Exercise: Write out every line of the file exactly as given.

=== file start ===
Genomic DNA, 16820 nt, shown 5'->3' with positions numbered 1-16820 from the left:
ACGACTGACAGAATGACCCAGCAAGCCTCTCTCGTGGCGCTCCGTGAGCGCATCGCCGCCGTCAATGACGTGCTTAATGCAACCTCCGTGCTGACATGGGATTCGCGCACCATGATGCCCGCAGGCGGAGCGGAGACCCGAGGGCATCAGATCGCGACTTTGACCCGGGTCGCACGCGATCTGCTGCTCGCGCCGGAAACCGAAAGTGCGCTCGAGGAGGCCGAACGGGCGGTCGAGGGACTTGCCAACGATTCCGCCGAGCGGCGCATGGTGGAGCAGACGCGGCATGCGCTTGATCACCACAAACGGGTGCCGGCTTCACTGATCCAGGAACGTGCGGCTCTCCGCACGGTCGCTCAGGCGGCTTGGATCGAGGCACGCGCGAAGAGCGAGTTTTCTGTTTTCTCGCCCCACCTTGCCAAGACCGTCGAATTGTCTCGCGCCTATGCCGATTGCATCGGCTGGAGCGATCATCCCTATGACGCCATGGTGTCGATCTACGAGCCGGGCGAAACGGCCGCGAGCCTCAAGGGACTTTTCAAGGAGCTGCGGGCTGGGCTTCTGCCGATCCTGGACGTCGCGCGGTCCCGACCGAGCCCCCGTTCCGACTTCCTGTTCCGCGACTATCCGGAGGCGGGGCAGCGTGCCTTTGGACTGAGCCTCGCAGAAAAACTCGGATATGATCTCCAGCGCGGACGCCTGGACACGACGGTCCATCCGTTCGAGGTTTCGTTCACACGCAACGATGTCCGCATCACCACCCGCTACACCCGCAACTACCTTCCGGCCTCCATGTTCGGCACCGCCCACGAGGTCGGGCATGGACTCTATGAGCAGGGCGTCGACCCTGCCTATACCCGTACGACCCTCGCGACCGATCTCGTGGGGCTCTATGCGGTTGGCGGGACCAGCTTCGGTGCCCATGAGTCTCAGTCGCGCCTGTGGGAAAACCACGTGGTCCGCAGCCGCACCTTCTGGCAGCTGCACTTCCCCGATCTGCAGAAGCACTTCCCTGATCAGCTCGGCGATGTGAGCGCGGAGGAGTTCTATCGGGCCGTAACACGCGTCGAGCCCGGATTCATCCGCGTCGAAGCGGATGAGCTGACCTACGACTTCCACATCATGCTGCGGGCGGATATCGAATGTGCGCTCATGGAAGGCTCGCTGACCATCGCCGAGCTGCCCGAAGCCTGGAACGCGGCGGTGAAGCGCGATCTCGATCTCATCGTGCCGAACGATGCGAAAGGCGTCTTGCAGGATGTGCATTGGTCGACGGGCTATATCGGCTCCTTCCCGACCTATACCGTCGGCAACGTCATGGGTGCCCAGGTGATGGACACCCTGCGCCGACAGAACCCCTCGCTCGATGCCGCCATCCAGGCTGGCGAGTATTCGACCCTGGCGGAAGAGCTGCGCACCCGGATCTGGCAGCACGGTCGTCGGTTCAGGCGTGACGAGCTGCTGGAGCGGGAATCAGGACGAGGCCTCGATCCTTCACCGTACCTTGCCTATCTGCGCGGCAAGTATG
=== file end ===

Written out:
Genomic DNA, 16820 nt, shown 5'->3' with positions numbered 1-16820 from the left:
ACGACTGACAGAATGACCCAGCAAGCCTCTCTCGTGGCGCTCCGTGAGCGCATCGCCGCCGTCAATGACGTGCTTAATGCAACCTCCGTGCTGACATGGGATTCGCGCACCATGATGCCCGCAGGCGGAGCGGAGACCCGAGGGCATCAGATCGCGACTTTGACCCGGGTCGCACGCGATCTGCTGCTCGCGCCGGAAACCGAAAGTGCGCTCGAGGAGGCCGAACGGGCGGTCGAGGGACTTGCCAACGATTCCGCCGAGCGGCGCATGGTGGAGCAGACGCGGCATGCGCTTGATCACCACAAACGGGTGCCGGCTTCACTGATCCAGGAACGTGCGGCTCTCCGCACGGTCGCTCAGGCGGCTTGGATCGAGGCACGCGCGAAGAGCGAGTTTTCTGTTTTCTCGCCCCACCTTGCCAAGACCGTCGAATTGTCTCGCGCCTATGCCGATTGCATCGGCTGGAGCGATCATCCCTATGACGCCATGGTGTCGATCTACGAGCCGGGCGAAACGGCCGCGAGCCTCAAGGGACTTTTCAAGGAGCTGCGGGCTGGGCTTCTGCCGATCCTGGACGTCGCGCGGTCCCGACCGAGCCCCCGTTCCGACTTCCTGTTCCGCGACTATCCGGAGGCGGGGCAGCGTGCCTTTGGACTGAGCCTCGCAGAAAAACTCGGATATGATCTCCAGCGCGGACGCCTGGACACGACGGTCCATCCGTTCGAGGTTTCGTTCACACGCAACGATGTCCGCATCACCACCCGCTACACCCGCAACTACCTTCCGGCCTCCATGTTCGGCACCGCCCACGAGGTCGGGCATGGACTCTATGAGCAGGGCGTCGACCCTGCCTATACCCGTACGACCCTCGCGACCGATCTCGTGGGGCTCTATGCGGTTGGCGGGACCAGCTTCGGTGCCCATGAGTCTCAGTCGCGCCTGTGGGAAAACCACGTGGTCCGCAGCCGCACCTTCTGGCAGCTGCACTTCCCCGATCTGCAGAAGCACTTCCCTGATCAGCTCGGCGATGTGAGCGCGGAGGAGTTCTATCGGGCCGTAACACGCGTCGAGCCCGGATTCATCCGCGTCGAAGCGGATGAGCTGACCTACGACTTCCACATCATGCTGCGGGCGGATATCGAATGTGCGCTCATGGAAGGCTCGCTGACCATCGCCGAGCTGCCCGAAGCCTGGAACGCGGCGGTGAAGCGCGATCTCGATCTCATCGTGCCGAACGATGCGAAAGGCGTCTTGCAGGATGTGCATTGGTCGACGGGCTATATCGGCTCCTTCCCGACCTATACCGTCGGCAACGTCATGGGTGCCCAGGTGATGGACACCCTGCGCCGACAGAACCCCTCGCTCGATGCCGCCATCCAGGCTGGCGAGTATTCGACCCTGGCGGAAGAGCTGCGCACCCGGATCTGGCAGCACGGTCGTCGGTTCAGGCGTGACGAGCTGCTGGAGCGGGAATCAGGACGAGGCCTCGATCCTTCACCGTACCTTGCCTATCTGCGCGGCAAGTATG